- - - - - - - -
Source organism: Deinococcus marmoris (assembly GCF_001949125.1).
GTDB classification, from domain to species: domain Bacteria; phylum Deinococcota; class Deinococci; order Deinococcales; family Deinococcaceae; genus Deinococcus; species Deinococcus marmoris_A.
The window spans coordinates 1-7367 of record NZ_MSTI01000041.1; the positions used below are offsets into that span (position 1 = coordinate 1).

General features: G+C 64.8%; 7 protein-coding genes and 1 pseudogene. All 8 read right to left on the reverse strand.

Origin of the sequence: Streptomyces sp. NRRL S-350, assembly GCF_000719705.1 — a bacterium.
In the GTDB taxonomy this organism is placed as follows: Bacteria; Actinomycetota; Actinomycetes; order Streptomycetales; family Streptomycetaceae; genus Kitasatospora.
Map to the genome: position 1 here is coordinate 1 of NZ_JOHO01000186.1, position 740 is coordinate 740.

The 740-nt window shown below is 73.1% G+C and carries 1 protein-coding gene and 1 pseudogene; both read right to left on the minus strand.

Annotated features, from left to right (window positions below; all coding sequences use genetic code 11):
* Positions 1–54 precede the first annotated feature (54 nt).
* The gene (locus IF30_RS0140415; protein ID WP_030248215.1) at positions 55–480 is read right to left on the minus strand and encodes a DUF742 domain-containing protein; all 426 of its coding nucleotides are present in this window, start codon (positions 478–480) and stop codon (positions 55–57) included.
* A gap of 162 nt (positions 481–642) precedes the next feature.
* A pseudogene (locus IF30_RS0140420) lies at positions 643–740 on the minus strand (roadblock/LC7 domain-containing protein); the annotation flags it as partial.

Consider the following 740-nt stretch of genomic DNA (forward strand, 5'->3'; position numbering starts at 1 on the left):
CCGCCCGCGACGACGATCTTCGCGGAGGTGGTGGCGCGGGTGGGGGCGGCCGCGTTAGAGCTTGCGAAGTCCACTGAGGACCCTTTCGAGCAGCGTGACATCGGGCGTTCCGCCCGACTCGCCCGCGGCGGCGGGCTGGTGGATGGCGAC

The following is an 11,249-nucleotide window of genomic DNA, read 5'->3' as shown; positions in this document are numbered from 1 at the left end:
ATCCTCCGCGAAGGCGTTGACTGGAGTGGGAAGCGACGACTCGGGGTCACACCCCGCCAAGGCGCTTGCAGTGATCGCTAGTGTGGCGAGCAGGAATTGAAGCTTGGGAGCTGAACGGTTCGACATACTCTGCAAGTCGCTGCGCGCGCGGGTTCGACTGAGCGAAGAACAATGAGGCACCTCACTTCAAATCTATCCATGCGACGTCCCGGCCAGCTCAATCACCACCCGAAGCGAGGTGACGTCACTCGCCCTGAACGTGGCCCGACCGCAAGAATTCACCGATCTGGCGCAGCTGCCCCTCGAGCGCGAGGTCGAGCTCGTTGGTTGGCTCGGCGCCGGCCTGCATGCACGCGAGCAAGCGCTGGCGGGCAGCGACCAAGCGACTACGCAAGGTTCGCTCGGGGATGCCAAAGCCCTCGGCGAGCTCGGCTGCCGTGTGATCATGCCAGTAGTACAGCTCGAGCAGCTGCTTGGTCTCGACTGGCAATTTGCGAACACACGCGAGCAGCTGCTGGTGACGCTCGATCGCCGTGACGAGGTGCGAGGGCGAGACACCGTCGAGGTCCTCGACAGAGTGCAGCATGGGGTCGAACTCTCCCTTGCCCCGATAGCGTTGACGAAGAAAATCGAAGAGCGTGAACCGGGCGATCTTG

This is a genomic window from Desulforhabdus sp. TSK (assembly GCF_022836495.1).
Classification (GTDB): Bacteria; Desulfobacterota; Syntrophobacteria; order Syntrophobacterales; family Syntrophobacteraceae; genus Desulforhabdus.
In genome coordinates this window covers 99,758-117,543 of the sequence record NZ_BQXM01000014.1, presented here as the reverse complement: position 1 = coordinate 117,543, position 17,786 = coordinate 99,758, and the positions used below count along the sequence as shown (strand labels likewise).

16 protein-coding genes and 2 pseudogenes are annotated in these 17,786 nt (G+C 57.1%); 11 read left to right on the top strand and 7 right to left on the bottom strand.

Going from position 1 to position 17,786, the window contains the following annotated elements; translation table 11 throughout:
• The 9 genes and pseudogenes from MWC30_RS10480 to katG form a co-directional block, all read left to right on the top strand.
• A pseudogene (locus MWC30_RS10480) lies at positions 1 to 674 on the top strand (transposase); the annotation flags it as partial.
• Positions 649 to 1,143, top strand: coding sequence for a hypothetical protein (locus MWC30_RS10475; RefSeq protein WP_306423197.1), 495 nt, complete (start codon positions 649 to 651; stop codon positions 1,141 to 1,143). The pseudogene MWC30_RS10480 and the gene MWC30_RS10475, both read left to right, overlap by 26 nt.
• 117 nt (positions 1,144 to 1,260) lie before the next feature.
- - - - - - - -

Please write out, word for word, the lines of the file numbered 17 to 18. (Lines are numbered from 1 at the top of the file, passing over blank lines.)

ATCCTCCGCGAAGGCGTTGACTGGAGTGGGAAGCGACGACTCGGGGTCACACCCCGCCAAGGCGCTTGCAGTGATCGCTAGTGTGGCGAGCAGGAATTGAAGCTTGGGAGCTGAACGGTTCGACATACTCTGCAAGTCGCTGCGCGCGCGGGTTCGACTGAGCGAAGAACAATGAGGCACCTCACTTCAAATCTATCCATGCGACGTCCCGGCCAGCTCAATCACCACCCGAAGCGAGGTGACGTCACTCGCCCTGAACGTGGCCCGACCGCAAGAATTCACCGATCTGGCGCAGCTGCCCCTCGAGCGCGAGGTCGAGCTCGTTGGTTGGCTCGGCGCCGGCCTGCATGCACGCGAGCAAGCGCTGGCGGGCAGCGACCAAGCGACTACGCAAGGTTCGCTCGGGGATGCCAAAGCCCTCGGCGAGCTCGGCTGCCGTGTGATCATGCCAGTAGTACAGCTCGAGCAGCTGCTTGGTCTCGACTGGCAATTTGCGAACACACGCGAGCAGCTGCTGGTGACGCTCGATCGCCGTGACGAGGTGCGAGGGCGAGACACCGTCGAGGTCCTCGACAGAGTGCAGCATGGGGTCGAACTCTCCCTTGCCCCGATAGCGTTGACGAAGAAAATCGAAGAGCGTGAACCGGGCGATCTTG

This is a genomic window from Desulforhabdus sp. TSK (assembly GCF_022836495.1).